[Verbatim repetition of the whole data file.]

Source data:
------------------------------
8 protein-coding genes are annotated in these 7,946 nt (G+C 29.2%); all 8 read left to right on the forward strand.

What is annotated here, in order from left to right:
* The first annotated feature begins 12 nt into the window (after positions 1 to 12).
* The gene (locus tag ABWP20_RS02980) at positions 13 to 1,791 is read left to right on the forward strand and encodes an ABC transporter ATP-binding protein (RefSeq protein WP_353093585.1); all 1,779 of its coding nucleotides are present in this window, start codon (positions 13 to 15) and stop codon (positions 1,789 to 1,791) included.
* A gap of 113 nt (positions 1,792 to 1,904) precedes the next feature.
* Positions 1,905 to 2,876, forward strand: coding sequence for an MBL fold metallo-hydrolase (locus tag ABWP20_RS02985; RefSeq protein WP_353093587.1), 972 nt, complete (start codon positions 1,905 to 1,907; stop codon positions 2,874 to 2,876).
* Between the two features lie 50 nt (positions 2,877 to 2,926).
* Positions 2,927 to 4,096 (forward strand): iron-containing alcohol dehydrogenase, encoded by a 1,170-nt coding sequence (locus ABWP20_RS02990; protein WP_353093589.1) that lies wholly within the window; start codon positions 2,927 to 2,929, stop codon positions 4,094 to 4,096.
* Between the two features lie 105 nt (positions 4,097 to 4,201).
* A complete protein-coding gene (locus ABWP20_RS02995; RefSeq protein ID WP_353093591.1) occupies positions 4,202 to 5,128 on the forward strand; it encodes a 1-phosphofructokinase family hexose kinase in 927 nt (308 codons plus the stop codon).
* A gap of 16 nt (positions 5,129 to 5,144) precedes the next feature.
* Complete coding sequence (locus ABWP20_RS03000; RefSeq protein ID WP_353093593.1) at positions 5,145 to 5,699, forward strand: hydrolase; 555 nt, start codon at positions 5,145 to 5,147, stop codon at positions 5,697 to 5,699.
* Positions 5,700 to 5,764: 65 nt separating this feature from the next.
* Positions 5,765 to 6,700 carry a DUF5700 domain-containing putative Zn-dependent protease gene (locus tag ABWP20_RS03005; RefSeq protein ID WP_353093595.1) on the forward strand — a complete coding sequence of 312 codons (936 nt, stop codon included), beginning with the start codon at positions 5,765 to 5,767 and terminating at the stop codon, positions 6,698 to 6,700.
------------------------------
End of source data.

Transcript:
8 protein-coding genes are annotated in these 7,946 nt (G+C 29.2%); all 8 read left to right on the forward strand.

What is annotated here, in order from left to right:
* The first annotated feature begins 12 nt into the window (after positions 1 to 12).
* The gene (locus tag ABWP20_RS02980) at positions 13 to 1,791 is read left to right on the forward strand and encodes an ABC transporter ATP-binding protein (RefSeq protein WP_353093585.1); all 1,779 of its coding nucleotides are present in this window, start codon (positions 13 to 15) and stop codon (positions 1,789 to 1,791) included.
* A gap of 113 nt (positions 1,792 to 1,904) precedes the next feature.
* Positions 1,905 to 2,876, forward strand: coding sequence for an MBL fold metallo-hydrolase (locus tag ABWP20_RS02985; RefSeq protein WP_353093587.1), 972 nt, complete (start codon positions 1,905 to 1,907; stop codon positions 2,874 to 2,876).
* Between the two features lie 50 nt (positions 2,877 to 2,926).
* Positions 2,927 to 4,096 (forward strand): iron-containing alcohol dehydrogenase, encoded by a 1,170-nt coding sequence (locus ABWP20_RS02990; protein WP_353093589.1) that lies wholly within the window; start codon positions 2,927 to 2,929, stop codon positions 4,094 to 4,096.
* Between the two features lie 105 nt (positions 4,097 to 4,201).
* A complete protein-coding gene (locus ABWP20_RS02995; RefSeq protein ID WP_353093591.1) occupies positions 4,202 to 5,128 on the forward strand; it encodes a 1-phosphofructokinase family hexose kinase in 927 nt (308 codons plus the stop codon).
* A gap of 16 nt (positions 5,129 to 5,144) precedes the next feature.
* Complete coding sequence (locus ABWP20_RS03000; RefSeq protein ID WP_353093593.1) at positions 5,145 to 5,699, forward strand: hydrolase; 555 nt, start codon at positions 5,145 to 5,147, stop codon at positions 5,697 to 5,699.
* Positions 5,700 to 5,764: 65 nt separating this feature from the next.
* Positions 5,765 to 6,700 carry a DUF5700 domain-containing putative Zn-dependent protease gene (locus tag ABWP20_RS03005; RefSeq protein ID WP_353093595.1) on the forward strand — a complete coding sequence of 312 codons (936 nt, stop codon included), beginning with the start codon at positions 5,765 to 5,767 and terminating at the stop codon, positions 6,698 to 6,700.